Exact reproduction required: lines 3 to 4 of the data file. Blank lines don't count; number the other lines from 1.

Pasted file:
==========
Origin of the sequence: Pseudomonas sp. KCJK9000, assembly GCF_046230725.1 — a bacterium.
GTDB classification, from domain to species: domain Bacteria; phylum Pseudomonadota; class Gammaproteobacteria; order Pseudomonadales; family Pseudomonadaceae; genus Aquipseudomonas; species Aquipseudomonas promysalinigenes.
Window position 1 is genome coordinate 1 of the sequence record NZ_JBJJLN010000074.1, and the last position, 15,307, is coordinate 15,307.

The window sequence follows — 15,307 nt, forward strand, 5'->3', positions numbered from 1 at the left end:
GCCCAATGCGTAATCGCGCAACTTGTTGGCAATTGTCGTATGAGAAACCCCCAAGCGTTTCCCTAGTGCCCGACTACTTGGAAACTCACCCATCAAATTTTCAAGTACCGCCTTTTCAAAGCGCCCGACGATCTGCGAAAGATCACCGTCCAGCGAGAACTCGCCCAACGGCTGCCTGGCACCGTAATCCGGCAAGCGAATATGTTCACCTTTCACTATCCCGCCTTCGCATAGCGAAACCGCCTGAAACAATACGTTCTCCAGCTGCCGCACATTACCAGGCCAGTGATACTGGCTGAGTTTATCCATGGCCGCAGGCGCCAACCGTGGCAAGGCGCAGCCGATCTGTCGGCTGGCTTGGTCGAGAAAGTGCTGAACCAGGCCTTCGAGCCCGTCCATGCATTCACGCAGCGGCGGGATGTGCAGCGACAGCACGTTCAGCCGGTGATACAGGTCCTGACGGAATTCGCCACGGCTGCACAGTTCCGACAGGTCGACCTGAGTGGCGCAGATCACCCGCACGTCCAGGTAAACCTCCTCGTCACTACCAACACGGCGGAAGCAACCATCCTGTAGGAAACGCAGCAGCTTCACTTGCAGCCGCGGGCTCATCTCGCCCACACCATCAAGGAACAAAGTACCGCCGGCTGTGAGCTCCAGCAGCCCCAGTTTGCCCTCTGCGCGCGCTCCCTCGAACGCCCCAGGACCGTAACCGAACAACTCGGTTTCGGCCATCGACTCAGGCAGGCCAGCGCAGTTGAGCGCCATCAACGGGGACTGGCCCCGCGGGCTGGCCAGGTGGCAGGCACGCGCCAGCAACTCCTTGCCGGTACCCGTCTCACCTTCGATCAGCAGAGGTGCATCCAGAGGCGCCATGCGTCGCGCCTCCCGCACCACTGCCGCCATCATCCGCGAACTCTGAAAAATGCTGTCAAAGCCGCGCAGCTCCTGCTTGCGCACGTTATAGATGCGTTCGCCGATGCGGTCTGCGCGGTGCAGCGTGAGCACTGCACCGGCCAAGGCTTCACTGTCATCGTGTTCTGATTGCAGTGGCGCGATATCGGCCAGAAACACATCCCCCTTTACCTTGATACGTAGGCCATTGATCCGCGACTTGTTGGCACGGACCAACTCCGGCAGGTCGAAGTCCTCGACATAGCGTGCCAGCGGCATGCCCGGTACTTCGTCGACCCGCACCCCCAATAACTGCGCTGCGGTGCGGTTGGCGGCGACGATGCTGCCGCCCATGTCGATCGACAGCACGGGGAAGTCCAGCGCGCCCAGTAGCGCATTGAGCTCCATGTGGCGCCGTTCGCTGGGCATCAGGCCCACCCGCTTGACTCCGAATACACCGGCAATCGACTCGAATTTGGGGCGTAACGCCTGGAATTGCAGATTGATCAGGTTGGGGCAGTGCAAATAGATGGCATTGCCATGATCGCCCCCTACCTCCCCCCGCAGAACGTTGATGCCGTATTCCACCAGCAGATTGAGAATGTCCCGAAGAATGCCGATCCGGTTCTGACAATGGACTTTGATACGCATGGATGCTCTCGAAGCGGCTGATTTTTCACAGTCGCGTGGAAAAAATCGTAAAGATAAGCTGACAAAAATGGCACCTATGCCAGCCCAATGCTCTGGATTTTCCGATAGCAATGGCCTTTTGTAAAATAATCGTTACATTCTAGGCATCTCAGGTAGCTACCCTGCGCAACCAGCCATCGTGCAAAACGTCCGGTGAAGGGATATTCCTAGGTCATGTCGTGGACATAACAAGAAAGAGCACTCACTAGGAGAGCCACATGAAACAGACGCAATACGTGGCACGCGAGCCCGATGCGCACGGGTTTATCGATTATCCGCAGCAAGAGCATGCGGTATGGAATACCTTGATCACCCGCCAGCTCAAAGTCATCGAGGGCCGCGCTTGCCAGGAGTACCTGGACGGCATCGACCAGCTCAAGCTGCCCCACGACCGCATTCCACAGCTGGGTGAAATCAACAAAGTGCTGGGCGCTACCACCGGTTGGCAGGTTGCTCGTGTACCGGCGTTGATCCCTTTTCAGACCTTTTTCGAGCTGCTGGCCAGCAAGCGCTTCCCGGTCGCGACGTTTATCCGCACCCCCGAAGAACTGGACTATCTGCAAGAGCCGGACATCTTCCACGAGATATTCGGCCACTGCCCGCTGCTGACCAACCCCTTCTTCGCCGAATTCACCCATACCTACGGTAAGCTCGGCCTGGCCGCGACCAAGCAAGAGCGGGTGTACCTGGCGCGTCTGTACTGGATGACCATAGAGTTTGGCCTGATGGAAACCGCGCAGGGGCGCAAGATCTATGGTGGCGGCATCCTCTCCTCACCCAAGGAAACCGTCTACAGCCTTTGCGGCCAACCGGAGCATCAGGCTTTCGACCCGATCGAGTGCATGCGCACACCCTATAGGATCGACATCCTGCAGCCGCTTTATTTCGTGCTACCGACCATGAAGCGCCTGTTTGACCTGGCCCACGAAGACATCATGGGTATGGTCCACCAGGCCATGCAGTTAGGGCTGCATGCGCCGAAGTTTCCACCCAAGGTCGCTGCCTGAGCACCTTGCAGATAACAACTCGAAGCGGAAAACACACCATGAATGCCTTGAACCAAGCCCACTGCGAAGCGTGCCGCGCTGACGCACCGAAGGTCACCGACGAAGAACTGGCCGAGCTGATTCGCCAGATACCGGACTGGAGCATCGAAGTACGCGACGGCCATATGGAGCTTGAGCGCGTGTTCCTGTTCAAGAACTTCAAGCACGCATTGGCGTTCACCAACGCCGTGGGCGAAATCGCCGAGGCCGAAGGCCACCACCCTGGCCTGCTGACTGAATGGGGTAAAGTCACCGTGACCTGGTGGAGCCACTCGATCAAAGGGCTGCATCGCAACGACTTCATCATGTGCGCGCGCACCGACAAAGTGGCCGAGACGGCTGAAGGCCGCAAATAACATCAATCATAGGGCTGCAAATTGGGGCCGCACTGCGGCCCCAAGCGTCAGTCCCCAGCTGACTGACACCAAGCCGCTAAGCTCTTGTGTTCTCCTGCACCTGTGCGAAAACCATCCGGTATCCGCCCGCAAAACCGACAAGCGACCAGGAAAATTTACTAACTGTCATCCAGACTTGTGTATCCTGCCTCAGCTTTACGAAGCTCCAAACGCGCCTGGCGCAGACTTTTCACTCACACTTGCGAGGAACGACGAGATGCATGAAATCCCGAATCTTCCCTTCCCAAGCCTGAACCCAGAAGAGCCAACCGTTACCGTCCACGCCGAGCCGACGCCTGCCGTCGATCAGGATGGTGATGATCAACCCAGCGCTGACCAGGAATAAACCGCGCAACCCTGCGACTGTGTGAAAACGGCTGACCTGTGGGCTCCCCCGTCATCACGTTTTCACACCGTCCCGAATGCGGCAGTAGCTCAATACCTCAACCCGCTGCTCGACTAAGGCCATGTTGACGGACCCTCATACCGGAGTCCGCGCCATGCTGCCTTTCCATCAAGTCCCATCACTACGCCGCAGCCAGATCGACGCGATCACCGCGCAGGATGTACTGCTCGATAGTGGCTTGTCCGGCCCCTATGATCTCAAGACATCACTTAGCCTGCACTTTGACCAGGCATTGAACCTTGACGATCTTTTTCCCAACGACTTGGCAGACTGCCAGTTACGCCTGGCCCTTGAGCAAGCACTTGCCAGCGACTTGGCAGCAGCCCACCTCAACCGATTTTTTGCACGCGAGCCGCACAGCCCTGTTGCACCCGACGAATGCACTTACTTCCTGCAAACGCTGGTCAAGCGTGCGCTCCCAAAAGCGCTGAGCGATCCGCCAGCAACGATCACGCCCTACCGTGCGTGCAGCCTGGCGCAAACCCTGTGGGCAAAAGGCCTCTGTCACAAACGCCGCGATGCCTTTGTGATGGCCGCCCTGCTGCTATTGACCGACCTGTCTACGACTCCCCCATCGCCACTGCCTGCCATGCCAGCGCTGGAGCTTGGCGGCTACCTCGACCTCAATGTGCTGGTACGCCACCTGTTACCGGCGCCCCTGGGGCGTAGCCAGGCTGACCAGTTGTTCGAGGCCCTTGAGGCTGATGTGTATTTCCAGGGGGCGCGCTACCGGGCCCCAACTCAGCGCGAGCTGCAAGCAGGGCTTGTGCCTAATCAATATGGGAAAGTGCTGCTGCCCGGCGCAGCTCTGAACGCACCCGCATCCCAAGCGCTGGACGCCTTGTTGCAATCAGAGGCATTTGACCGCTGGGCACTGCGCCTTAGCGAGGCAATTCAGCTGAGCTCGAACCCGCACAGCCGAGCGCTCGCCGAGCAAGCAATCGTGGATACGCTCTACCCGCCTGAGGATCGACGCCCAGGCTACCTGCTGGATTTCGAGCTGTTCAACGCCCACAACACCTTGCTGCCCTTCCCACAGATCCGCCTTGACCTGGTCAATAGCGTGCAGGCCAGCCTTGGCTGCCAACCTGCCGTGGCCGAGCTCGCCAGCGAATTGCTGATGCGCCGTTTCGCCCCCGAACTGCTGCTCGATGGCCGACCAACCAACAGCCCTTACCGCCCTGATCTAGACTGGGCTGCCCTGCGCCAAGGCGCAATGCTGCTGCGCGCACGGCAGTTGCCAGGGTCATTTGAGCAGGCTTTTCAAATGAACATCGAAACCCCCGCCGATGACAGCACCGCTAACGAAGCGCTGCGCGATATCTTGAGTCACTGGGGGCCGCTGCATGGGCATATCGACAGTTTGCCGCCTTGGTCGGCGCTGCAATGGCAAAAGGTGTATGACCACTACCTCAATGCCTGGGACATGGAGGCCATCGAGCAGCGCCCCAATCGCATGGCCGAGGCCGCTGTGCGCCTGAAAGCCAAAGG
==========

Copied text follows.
Window position 1 is genome coordinate 1 of the sequence record NZ_JBJJLN010000074.1, and the last position, 15,307, is coordinate 15,307.

The window sequence follows — 15,307 nt, forward strand, 5'->3', positions numbered from 1 at the left end: